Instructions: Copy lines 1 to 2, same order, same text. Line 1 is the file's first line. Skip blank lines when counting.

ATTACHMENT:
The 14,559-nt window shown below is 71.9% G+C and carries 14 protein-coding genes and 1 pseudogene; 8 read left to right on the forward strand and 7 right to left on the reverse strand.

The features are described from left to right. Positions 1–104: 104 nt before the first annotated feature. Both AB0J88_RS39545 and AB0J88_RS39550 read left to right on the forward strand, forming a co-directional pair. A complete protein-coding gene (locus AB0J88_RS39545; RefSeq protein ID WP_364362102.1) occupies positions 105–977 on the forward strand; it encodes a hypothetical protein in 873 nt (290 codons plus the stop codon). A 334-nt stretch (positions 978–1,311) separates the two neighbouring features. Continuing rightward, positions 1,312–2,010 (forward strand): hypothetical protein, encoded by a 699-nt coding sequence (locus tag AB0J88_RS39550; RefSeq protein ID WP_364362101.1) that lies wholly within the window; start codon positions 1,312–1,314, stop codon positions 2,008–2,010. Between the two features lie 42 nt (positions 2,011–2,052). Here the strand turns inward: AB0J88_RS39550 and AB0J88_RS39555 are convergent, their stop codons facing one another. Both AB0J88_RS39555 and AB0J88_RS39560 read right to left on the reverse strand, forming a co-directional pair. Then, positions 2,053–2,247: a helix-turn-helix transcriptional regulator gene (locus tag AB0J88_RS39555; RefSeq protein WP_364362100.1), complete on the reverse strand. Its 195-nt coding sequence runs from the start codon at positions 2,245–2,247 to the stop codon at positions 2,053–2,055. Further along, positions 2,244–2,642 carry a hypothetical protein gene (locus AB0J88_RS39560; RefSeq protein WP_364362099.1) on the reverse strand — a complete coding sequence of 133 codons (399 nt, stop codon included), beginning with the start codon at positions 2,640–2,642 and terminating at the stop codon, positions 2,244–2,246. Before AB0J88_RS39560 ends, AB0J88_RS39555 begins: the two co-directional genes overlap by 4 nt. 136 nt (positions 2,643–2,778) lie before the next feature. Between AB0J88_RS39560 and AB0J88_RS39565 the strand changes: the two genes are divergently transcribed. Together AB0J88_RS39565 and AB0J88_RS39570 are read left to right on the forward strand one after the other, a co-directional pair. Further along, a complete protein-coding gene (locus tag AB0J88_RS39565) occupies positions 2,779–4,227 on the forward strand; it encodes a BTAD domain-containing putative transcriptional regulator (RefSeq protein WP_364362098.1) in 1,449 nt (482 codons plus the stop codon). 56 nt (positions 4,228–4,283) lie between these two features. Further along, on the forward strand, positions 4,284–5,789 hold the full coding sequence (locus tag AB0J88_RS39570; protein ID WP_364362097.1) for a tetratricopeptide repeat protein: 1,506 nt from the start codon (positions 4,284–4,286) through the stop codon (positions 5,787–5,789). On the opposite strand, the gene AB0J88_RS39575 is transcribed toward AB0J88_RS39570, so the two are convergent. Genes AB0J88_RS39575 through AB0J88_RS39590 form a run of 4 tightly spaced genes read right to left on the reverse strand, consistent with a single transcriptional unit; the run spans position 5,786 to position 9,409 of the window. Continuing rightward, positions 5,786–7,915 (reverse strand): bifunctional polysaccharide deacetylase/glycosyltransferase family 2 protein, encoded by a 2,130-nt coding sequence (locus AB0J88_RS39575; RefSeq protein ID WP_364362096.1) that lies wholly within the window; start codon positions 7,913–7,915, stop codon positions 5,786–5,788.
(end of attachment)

The 14,559-nt window shown below is 71.9% G+C and carries 14 protein-coding genes and 1 pseudogene; 8 read left to right on the forward strand and 7 right to left on the reverse strand.

The features are described from left to right. Positions 1–104: 104 nt before the first annotated feature. Both AB0J88_RS39545 and AB0J88_RS39550 read left to right on the forward strand, forming a co-directional pair. A complete protein-coding gene (locus AB0J88_RS39545; RefSeq protein ID WP_364362102.1) occupies positions 105–977 on the forward strand; it encodes a hypothetical protein in 873 nt (290 codons plus the stop codon). A 334-nt stretch (positions 978–1,311) separates the two neighbouring features. Continuing rightward, positions 1,312–2,010 (forward strand): hypothetical protein, encoded by a 699-nt coding sequence (locus tag AB0J88_RS39550; RefSeq protein ID WP_364362101.1) that lies wholly within the window; start codon positions 1,312–1,314, stop codon positions 2,008–2,010. Between the two features lie 42 nt (positions 2,011–2,052). Here the strand turns inward: AB0J88_RS39550 and AB0J88_RS39555 are convergent, their stop codons facing one another. Both AB0J88_RS39555 and AB0J88_RS39560 read right to left on the reverse strand, forming a co-directional pair. Then, positions 2,053–2,247: a helix-turn-helix transcriptional regulator gene (locus tag AB0J88_RS39555; RefSeq protein WP_364362100.1), complete on the reverse strand. Its 195-nt coding sequence runs from the start codon at positions 2,245–2,247 to the stop codon at positions 2,053–2,055. Further along, positions 2,244–2,642 carry a hypothetical protein gene (locus AB0J88_RS39560; RefSeq protein WP_364362099.1) on the reverse strand — a complete coding sequence of 133 codons (399 nt, stop codon included), beginning with the start codon at positions 2,640–2,642 and terminating at the stop codon, positions 2,244–2,246. Before AB0J88_RS39560 ends, AB0J88_RS39555 begins: the two co-directional genes overlap by 4 nt. 136 nt (positions 2,643–2,778) lie before the next feature. Between AB0J88_RS39560 and AB0J88_RS39565 the strand changes: the two genes are divergently transcribed. Together AB0J88_RS39565 and AB0J88_RS39570 are read left to right on the forward strand one after the other, a co-directional pair. Further along, a complete protein-coding gene (locus tag AB0J88_RS39565) occupies positions 2,779–4,227 on the forward strand; it encodes a BTAD domain-containing putative transcriptional regulator (RefSeq protein WP_364362098.1) in 1,449 nt (482 codons plus the stop codon). 56 nt (positions 4,228–4,283) lie between these two features. Further along, on the forward strand, positions 4,284–5,789 hold the full coding sequence (locus tag AB0J88_RS39570; protein ID WP_364362097.1) for a tetratricopeptide repeat protein: 1,506 nt from the start codon (positions 4,284–4,286) through the stop codon (positions 5,787–5,789). On the opposite strand, the gene AB0J88_RS39575 is transcribed toward AB0J88_RS39570, so the two are convergent. Genes AB0J88_RS39575 through AB0J88_RS39590 form a run of 4 tightly spaced genes read right to left on the reverse strand, consistent with a single transcriptional unit; the run spans position 5,786 to position 9,409 of the window. Continuing rightward, positions 5,786–7,915 (reverse strand): bifunctional polysaccharide deacetylase/glycosyltransferase family 2 protein, encoded by a 2,130-nt coding sequence (locus AB0J88_RS39575; RefSeq protein ID WP_364362096.1) that lies wholly within the window; start codon positions 7,913–7,915, stop codon positions 5,786–5,788.